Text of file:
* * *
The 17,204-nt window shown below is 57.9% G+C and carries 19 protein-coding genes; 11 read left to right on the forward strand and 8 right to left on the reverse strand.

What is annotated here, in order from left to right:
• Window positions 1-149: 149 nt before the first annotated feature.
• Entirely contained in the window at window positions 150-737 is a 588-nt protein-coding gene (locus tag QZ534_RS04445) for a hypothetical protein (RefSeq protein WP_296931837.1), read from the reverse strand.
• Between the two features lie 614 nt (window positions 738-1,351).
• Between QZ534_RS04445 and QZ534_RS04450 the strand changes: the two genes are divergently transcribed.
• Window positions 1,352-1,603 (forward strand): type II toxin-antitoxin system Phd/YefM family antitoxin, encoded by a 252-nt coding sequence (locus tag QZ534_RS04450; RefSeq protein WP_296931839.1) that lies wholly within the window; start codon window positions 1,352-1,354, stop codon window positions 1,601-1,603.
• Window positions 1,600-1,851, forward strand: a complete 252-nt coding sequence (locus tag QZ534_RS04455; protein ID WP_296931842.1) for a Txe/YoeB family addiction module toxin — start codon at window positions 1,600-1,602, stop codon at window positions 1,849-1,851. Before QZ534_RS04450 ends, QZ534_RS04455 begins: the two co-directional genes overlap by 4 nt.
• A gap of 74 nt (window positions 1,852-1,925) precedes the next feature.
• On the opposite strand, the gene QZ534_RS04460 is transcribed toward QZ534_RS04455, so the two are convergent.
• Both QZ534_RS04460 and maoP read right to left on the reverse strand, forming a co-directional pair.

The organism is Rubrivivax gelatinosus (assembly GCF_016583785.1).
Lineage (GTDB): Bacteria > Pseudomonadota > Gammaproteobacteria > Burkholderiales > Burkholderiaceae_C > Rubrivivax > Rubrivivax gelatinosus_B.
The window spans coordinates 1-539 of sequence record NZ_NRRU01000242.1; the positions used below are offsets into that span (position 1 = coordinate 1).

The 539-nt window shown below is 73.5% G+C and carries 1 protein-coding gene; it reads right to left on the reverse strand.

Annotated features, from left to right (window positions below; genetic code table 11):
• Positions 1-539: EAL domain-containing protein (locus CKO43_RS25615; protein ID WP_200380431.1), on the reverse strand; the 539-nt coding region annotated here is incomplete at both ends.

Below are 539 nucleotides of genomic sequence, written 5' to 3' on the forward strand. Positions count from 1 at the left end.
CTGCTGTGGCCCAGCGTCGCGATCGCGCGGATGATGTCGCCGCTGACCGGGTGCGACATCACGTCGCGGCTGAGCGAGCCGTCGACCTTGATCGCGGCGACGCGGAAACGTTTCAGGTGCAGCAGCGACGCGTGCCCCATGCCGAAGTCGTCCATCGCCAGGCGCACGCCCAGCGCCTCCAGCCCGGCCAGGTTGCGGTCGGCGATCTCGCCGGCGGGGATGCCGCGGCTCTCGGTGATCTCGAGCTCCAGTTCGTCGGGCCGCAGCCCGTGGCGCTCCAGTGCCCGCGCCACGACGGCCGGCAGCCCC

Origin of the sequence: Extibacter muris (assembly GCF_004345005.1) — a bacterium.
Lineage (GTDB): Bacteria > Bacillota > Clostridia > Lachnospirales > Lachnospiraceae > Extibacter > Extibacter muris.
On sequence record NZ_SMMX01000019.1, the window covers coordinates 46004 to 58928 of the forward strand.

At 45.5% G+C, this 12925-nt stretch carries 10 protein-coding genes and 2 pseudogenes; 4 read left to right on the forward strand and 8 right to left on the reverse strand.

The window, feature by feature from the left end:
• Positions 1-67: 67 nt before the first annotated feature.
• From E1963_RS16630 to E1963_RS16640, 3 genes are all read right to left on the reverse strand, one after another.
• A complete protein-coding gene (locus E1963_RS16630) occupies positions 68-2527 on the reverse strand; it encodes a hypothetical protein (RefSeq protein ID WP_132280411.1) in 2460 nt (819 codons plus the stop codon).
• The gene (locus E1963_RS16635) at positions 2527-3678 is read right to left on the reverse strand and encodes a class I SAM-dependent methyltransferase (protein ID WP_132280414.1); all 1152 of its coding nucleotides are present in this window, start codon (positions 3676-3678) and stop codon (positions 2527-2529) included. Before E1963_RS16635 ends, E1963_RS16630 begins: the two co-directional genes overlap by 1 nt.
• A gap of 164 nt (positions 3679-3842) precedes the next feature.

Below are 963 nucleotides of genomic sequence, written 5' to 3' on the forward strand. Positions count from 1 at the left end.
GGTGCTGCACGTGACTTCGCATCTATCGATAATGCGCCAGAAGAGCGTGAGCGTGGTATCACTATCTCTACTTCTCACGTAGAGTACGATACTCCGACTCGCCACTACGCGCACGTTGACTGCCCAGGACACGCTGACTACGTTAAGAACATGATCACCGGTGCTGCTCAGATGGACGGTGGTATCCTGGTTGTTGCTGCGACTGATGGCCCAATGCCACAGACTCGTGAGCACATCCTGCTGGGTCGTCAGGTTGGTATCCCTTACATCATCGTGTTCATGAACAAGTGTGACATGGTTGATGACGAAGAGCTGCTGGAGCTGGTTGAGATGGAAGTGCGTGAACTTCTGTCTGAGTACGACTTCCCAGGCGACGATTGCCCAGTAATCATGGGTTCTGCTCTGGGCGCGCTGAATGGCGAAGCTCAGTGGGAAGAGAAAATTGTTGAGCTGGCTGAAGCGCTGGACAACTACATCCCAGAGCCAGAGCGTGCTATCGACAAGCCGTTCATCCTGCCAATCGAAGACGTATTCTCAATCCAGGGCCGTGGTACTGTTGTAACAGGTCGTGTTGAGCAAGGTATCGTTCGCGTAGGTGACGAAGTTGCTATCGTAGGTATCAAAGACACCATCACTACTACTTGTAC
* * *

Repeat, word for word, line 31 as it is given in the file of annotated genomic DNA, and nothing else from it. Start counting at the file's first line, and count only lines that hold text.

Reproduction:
GGTGCTGCACGTGACTTCGCATCTATCGATAATGCGCCAGAAGAGCGTGAGCGTGGTATCACTATCTCTACTTCTCACGTAGAGTACGATACTCCGACTCGCCACTACGCGCACGTTGACTGCCCAGGACACGCTGACTACGTTAAGAACATGATCACCGGTGCTGCTCAGATGGACGGTGGTATCCTGGTTGTTGCTGCGACTGATGGCCCAATGCCACAGACTCGTGAGCACATCCTGCTGGGTCGTCAGGTTGGTATCCCTTACATCATCGTGTTCATGAACAAGTGTGACATGGTTGATGACGAAGAGCTGCTGGAGCTGGTTGAGATGGAAGTGCGTGAACTTCTGTCTGAGTACGACTTCCCAGGCGACGATTGCCCAGTAATCATGGGTTCTGCTCTGGGCGCGCTGAATGGCGAAGCTCAGTGGGAAGAGAAAATTGTTGAGCTGGCTGAAGCGCTGGACAACTACATCCCAGAGCCAGAGCGTGCTATCGACAAGCCGTTCATCCTGCCAATCGAAGACGTATTCTCAATCCAGGGCCGTGGTACTGTTGTAACAGGTCGTGTTGAGCAAGGTATCGTTCGCGTAGGTGACGAAGTTGCTATCGTAGGTATCAAAGACACCATCACTACTACTTGTAC